Avalon, Brigantine, Ocean City, Stone Harbor and the southern tip of Cape May County will all have wider beaches next summer because of federal replenishment projects scheduled this fall and winter.
The projects will not only bring more sand to these South Jersey shorelines, but they may also bring a variety of other improvements to dune walkways, dune fencing and stormwater outfall pipes.
While they are fighting a losing battle against nature, these replenishment projects are considered essential for most shore communities every few years to attract tourists and for protection from storms.
Bids on all these federal projects are due this month and work on each must be completed by the beginning of March. The Army Corps of Engineers plans to award three separate contracts for the work this fall, each of which are estimated to cost between $5 million to $10 million or more.
The largest replenishment this year will be in Ocean City’s northern end, where more than a million cubic yards of sand will be pumped onto more than two miles of beach.
“At high tide the water’s almost to the dunes, so obviously there is little space for people to sit,” said Thomas Mullineaux, chief of operations for Ocean City’s beach patrol.
This will be the third major project to refill sand on Ocean City’s northern end in the past four years. A 2008 replenishment added 800,000 cubic yards of sand, and then a 2010 project added 1.8 million cubic yards of sand from the northern edge to 17th Street.
Ocean City’s beach nourishment is part of a contract to also restore the northeastern end of Brigantine, which gets replenished every six years.
“It’s an area that sees the largest erosion on our beaches,” said Brigantine City Engineer Ed Stinson. “From 1,000 feet north of the seawall down to Roosevelt Boulevard, that’s been our hot-spot for many years, and it’s been the area that every one of our replenishments has focused on.”
The constant coming and going of waves on beaches pulls sand out to sea or redeposits it elsewhere. In a natural state, barrier islands would move and change as coastal erosion occurs, but that obviously does not work with permanent human structures now on almost every barrier island along the East Coast.
Certain areas are eroded more than others and need replenishment every few years to maintain space for bathers and defend against storms. In some situations, governments use a so-called backpassing project to transport sand from the southern end of an island back to the northern end where it came from.
Avalon and Stone Harbor completed a backpassing project this past spring. The two communities had a replenishment in 2011, but Hurricane Irene swept away much of that sand, so this year’s work is planned to restore what was lost.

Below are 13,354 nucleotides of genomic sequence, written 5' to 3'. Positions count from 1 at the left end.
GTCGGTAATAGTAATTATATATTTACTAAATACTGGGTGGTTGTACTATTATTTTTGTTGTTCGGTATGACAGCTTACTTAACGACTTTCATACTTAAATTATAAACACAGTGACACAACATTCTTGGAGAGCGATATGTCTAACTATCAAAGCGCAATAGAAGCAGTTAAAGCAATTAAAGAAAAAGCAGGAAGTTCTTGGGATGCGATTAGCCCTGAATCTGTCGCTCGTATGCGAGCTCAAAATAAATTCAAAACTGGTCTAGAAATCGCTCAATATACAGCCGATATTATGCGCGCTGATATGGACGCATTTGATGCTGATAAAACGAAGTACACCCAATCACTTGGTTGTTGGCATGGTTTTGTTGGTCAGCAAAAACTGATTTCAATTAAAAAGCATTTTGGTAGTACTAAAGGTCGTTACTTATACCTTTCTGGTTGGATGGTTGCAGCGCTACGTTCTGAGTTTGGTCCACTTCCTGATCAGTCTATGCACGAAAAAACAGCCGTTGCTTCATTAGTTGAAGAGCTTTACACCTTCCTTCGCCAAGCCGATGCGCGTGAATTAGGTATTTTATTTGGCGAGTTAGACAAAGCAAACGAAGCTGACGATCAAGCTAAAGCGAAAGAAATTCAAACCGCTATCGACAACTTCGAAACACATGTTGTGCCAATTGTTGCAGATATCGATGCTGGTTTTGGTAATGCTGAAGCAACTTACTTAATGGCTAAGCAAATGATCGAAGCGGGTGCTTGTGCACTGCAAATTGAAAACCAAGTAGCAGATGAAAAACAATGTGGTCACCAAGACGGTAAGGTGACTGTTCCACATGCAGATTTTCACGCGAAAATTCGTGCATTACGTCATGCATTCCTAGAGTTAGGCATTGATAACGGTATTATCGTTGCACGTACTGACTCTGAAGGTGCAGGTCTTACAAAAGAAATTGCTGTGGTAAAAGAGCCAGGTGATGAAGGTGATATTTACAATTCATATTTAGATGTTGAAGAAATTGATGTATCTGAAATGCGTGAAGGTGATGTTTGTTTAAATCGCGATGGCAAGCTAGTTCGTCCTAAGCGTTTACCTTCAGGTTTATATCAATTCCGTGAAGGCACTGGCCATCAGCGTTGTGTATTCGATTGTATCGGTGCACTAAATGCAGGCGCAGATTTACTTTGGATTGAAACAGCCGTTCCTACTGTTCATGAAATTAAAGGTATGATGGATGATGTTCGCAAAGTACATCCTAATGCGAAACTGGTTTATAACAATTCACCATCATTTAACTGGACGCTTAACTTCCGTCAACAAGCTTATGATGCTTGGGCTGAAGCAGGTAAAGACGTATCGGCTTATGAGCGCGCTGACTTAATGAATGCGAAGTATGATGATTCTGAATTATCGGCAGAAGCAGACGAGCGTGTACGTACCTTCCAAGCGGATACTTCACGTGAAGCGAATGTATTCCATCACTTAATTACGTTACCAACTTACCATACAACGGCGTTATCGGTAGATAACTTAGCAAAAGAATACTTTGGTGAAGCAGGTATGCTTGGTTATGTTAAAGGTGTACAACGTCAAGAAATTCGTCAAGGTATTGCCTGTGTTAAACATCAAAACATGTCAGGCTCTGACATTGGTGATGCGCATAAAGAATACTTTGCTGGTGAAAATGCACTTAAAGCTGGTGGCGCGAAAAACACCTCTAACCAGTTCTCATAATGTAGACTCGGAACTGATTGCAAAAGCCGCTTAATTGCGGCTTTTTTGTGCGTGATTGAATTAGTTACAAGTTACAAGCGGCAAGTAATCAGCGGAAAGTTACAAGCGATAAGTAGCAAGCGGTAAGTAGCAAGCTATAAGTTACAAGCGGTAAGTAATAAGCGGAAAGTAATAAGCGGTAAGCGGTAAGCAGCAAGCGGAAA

Due to constant erosion, these projects also include several options to add more sand if necessary as work goes on.
A number of other improvements may be completed during the course of the work, dependent on whether it is deemed necessary and within budget during the planning process after a bid is awarded.
The project in Ocean City may include repairing seven stormwater outfall pipes. In Avalon, Brigantine and Stone Harbor, the contractor may improve handicap beach access, plant dune grass and add dune fencing. In Cape May and Lower Township, the work could include outfall repair, handicap beach access improvements and removing vegetation around ponds in that area.
The cost of the project at the bottom of Cape May County and in Ocean City and Brigantine will be split between the Army Corps, state and the municipalities involved. The project in Avalon and Stone Harbor will be fully funded by the federal government.
The federal government typically pays 65 percent of the cost of its projects. The state and local governments involved pay the remaining 35 percent. County governments also sometimes contribute.
Of that remaining 35 percent, the state pays 75 percent and the municipality pays 25 percent, which equates to about 26 percent and 9 percent of the total project cost, respectively.
For state-run projects, the state pays 75 percent and the local government pays 25 percent.
On-going state coastal engineering projects include the beach replenishment at Atlantic City’s northern end at Revel Beach, rip-rap work in Tuckerton and Downe Township and the restoration of Thompsons Beach in Maurice River Township.
Replenishment costs have been steadily increasing in recent decades due to a lack of competition that has a handful of companies transporting their dredges up and down the coast. That is an expensive process considering the cost of gas to move these heavy machines.
Brigantine actually got a small replenishment project last year, but it had sand trucked in from a nearby quarry because that was dramatically cheaper than transporting a dredge to the island.
The Cape May Meadows area, which gets renourishment approximately every four years, is more expensive relative to the amount of sand being pumped because it is forced to use a different type of dredge than most other projects in New Jersey.
The locations where dredges get their sand from are carefully chosen to avoid impacts to the coastal environment as well as to avoid anything hazardous. In the case of Cape May Point, there is an underwater cache of old World War II munitions off its coast that the Army Corps must avoid pumping onto beaches.
So, instead of pumping sand directly from the seafloor and onto the beach, a boat has to travel about five miles out to sea, collect sand, then ship it closer to the coast where it is then heaped on the beach.
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